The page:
What is the Connection between Kant's View on Suicide and his Understanding of the Moral Law?

Essay by ruthlpUniversity, Bachelor's January 2006

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In his "Groundwork of the Metaphysics of Morals", Kant puts forward the view that suicide is inconsistent with the idea of humanity as an end in itself, and that ultimately suicide is morally wrong. According to Kant there is one Categorical Imperative, which should act as the supreme principle of morality. Kant highlights the categorical imperative in three different formulations, but emphasises the fact that these formulations essentially state the same thing, and that they should be the basis of the moral law. It is from these formulations that Kant reaches his conclusions about suicide, in many different ways.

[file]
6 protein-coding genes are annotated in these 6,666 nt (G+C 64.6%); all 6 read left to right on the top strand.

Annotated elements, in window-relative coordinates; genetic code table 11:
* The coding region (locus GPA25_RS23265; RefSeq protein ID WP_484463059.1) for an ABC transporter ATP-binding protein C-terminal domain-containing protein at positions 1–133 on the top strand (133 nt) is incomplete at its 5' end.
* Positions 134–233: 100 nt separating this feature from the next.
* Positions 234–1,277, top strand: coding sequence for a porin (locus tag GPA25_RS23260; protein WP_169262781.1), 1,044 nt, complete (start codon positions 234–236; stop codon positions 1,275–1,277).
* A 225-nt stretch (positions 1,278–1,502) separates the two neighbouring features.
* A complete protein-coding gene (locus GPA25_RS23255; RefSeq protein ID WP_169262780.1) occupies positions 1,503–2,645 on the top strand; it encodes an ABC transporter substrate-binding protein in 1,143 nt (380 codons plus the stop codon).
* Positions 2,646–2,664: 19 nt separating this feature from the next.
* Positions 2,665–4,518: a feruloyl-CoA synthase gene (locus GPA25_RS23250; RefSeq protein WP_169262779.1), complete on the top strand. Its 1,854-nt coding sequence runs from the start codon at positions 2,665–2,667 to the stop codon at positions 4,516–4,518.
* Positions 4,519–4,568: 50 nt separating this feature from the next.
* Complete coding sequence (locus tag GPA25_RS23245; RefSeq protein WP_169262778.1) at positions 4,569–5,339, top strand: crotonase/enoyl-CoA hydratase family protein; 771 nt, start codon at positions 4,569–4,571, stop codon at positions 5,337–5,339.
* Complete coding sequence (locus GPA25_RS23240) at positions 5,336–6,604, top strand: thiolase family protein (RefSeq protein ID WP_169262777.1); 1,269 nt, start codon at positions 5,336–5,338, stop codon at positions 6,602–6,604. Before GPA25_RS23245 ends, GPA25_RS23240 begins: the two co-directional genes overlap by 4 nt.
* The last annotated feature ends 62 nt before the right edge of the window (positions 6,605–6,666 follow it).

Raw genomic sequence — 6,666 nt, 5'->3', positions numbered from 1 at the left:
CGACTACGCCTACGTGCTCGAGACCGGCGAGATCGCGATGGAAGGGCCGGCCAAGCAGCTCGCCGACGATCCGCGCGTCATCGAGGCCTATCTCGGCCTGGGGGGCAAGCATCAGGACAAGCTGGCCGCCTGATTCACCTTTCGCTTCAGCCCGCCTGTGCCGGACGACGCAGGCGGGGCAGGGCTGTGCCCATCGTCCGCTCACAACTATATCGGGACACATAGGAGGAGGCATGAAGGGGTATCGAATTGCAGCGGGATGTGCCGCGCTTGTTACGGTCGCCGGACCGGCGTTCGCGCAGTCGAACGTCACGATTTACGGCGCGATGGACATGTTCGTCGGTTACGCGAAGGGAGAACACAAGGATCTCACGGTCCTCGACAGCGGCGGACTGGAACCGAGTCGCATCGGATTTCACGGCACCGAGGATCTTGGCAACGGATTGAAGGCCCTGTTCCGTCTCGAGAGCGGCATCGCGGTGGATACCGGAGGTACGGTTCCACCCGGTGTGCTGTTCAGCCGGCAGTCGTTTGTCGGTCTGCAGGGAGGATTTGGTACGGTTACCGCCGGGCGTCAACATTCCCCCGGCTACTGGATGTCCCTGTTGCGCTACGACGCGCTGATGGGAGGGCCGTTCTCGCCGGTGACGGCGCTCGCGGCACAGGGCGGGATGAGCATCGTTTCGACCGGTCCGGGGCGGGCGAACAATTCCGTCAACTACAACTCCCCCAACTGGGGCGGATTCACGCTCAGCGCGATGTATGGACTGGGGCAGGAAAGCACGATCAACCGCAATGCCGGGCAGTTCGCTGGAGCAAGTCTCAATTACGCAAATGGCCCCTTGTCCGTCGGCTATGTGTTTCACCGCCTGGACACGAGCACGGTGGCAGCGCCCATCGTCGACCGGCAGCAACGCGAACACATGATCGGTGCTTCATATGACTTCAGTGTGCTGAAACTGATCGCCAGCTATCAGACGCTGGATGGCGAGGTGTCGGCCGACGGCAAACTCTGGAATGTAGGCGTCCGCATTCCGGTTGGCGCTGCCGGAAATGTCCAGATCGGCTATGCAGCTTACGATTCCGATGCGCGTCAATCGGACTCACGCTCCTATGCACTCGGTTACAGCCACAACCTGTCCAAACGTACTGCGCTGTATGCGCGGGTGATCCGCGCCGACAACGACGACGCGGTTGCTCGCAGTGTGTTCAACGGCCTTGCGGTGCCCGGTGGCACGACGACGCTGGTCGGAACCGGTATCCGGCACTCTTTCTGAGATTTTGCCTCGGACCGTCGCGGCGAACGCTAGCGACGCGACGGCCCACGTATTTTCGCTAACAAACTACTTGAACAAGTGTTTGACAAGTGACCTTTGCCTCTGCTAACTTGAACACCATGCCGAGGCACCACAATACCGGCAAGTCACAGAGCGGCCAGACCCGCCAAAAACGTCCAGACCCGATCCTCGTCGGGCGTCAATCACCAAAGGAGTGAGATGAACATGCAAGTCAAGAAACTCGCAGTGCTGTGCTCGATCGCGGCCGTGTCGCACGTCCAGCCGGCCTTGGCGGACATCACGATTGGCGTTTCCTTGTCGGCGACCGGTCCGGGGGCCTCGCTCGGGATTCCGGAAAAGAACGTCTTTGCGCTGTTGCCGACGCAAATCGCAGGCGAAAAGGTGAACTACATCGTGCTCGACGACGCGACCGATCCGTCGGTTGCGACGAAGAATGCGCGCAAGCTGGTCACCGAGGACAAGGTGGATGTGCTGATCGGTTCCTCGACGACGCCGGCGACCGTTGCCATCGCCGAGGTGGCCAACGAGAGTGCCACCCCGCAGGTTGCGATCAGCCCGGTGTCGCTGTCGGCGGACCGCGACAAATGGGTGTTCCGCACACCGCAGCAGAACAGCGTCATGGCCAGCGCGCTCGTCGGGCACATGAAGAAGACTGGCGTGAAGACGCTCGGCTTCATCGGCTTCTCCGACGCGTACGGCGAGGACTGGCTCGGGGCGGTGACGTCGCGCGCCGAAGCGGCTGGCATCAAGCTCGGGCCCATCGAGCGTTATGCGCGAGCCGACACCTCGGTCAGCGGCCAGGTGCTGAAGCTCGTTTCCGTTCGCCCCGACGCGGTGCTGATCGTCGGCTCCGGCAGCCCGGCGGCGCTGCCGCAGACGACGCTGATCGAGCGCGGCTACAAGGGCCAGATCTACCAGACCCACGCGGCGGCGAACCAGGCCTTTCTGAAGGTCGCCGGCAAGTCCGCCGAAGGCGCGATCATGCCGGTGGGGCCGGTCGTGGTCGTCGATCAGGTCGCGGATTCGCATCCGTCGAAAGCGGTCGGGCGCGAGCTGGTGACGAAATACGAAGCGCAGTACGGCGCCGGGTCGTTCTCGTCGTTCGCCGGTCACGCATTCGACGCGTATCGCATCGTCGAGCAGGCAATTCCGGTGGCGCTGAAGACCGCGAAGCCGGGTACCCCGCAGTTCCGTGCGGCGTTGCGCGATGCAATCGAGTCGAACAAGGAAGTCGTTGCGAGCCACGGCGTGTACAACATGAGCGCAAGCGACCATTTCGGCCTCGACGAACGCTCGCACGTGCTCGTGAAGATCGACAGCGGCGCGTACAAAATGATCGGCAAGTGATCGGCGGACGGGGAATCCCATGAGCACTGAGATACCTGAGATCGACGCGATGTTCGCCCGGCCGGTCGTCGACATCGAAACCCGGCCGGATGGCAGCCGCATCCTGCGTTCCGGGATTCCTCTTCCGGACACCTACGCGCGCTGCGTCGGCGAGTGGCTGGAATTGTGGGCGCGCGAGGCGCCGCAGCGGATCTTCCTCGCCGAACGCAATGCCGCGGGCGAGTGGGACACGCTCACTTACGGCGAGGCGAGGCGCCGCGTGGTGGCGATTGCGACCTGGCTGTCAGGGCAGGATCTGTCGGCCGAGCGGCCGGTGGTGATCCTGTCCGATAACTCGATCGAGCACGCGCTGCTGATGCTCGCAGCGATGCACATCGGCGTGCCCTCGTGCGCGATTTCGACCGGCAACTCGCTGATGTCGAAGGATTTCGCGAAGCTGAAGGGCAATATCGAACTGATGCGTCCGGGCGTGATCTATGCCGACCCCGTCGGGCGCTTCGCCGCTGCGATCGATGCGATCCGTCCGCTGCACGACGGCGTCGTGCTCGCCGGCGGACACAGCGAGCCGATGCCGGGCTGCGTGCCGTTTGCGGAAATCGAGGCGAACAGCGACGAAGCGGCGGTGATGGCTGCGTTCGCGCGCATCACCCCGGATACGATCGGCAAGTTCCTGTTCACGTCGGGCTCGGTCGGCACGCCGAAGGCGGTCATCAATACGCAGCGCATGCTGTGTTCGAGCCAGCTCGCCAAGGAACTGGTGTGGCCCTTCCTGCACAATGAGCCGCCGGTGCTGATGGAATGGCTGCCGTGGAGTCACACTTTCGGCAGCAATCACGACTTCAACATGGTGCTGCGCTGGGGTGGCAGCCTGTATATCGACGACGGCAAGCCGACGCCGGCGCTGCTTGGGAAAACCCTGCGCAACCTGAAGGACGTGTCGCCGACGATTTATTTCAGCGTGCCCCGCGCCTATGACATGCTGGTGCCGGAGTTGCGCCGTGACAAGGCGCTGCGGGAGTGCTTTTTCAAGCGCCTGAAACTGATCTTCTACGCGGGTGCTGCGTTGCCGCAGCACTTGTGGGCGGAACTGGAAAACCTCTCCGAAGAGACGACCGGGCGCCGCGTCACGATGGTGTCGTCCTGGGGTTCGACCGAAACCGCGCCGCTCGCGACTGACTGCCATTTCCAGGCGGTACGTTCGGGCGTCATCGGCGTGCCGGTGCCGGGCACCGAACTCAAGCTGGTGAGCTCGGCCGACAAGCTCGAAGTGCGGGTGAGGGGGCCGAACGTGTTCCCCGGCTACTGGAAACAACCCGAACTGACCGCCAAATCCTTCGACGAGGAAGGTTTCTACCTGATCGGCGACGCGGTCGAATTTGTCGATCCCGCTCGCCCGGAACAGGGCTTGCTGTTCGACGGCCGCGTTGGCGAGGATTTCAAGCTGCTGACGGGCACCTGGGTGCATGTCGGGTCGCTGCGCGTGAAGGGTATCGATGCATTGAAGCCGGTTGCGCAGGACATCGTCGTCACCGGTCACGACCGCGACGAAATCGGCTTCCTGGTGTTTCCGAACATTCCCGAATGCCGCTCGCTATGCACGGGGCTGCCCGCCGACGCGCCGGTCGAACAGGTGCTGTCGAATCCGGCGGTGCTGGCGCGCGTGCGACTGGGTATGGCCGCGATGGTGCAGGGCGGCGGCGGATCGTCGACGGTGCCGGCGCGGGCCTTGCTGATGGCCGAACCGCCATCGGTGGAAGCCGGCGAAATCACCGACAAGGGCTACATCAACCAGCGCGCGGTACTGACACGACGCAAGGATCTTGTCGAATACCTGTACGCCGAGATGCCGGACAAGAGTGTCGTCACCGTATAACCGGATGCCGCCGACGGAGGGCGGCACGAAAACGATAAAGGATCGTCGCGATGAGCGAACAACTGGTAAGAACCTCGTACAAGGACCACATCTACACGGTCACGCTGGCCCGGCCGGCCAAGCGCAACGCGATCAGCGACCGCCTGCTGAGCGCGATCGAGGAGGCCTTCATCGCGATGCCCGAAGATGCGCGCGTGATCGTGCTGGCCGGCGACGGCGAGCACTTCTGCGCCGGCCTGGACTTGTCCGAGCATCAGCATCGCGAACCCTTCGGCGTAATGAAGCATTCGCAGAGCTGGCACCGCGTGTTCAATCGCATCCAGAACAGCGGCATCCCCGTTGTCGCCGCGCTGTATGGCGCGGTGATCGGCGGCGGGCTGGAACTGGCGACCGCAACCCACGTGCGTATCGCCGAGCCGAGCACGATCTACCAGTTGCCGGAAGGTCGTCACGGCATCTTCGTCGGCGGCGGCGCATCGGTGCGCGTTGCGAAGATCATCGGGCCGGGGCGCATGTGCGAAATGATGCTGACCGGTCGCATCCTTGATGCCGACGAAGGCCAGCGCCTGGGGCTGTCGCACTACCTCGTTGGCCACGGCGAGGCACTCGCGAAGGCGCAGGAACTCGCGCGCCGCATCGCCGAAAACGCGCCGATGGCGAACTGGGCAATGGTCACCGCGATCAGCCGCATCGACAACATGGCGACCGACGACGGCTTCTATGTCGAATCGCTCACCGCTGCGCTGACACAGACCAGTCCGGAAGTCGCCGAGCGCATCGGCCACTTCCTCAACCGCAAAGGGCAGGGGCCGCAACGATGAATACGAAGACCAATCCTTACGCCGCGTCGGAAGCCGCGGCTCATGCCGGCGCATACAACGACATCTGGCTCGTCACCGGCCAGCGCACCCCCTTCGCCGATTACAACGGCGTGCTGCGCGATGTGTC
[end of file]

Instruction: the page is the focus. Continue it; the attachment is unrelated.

Kant first describes the categorical imperative in the following way: "Act only in accordance with that maxim through which you can at the same time will that it become a universal law." The passage on suicide can be analysed against this criteria. The word "universal" here has different meanings for Kant. Firstly it means that all people are bound the law, the categorical imperative. It is not subjective to time or circumstance. Secondly Kant is trying to saw that this law also has no special exceptions. You could easily make a principle based on what one person wants, but it would not be universal because it would give one person special status over another person, and so would not count as a valid moral judgement. Looking at suicide against this criterion, it can be understood that Kant is valid in asserting suicide as immoral due to the fact that, if one was to commit suicide, they would be ignoring the laws in favour of their own circumstance: therefore they would be giving themselves a special status in being allowed to ignore the intrinsic value of human life.

This passage can also be judged by creating the maxim which a...